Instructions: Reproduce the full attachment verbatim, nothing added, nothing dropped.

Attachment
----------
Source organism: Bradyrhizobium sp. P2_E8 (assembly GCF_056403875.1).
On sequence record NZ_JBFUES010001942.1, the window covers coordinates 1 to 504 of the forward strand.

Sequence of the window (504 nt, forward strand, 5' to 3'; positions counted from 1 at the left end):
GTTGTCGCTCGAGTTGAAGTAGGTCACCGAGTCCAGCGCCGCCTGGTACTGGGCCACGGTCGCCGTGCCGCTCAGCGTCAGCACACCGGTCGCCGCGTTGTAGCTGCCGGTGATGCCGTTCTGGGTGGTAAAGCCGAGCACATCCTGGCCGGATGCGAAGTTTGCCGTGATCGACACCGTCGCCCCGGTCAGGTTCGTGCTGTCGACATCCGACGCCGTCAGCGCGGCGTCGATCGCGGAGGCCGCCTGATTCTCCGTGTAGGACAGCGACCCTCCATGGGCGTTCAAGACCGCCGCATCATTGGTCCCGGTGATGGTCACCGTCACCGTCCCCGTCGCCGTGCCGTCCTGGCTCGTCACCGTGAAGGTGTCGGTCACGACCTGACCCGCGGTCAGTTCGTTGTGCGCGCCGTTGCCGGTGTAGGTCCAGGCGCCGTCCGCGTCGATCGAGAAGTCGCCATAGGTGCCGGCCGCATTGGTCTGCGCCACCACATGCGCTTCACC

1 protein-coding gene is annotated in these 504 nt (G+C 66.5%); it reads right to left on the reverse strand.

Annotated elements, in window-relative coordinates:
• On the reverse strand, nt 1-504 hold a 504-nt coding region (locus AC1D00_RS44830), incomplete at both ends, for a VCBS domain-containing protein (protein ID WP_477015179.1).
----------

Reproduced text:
Source organism: Bradyrhizobium sp. P2_E8 (assembly GCF_056403875.1).
On sequence record NZ_JBFUES010001942.1, the window covers coordinates 1 to 504 of the forward strand.

Sequence of the window (504 nt, forward strand, 5' to 3'; positions counted from 1 at the left end):
GTTGTCGCTCGAGTTGAAGTAGGTCACCGAGTCCAGCGCCGCCTGGTACTGGGCCACGGTCGCCGTGCCGCTCAGCGTCAGCACACCGGTCGCCGCGTTGTAGCTGCCGGTGATGCCGTTCTGGGTGGTAAAGCCGAGCACATCCTGGCCGGATGCGAAGTTTGCCGTGATCGACACCGTCGCCCCGGTCAGGTTCGTGCTGTCGACATCCGACGCCGTCAGCGCGGCGTCGATCGCGGAGGCCGCCTGATTCTCCGTGTAGGACAGCGACCCTCCATGGGCGTTCAAGACCGCCGCATCATTGGTCCCGGTGATGGTCACCGTCACCGTCCCCGTCGCCGTGCCGTCCTGGCTCGTCACCGTGAAGGTGTCGGTCACGACCTGACCCGCGGTCAGTTCGTTGTGCGCGCCGTTGCCGGTGTAGGTCCAGGCGCCGTCCGCGTCGATCGAGAAGTCGCCATAGGTGCCGGCCGCATTGGTCTGCGCCACCACATGCGCTTCACC

1 protein-coding gene is annotated in these 504 nt (G+C 66.5%); it reads right to left on the reverse strand.

Annotated elements, in window-relative coordinates:
• On the reverse strand, nt 1-504 hold a 504-nt coding region (locus AC1D00_RS44830), incomplete at both ends, for a VCBS domain-containing protein (protein ID WP_477015179.1).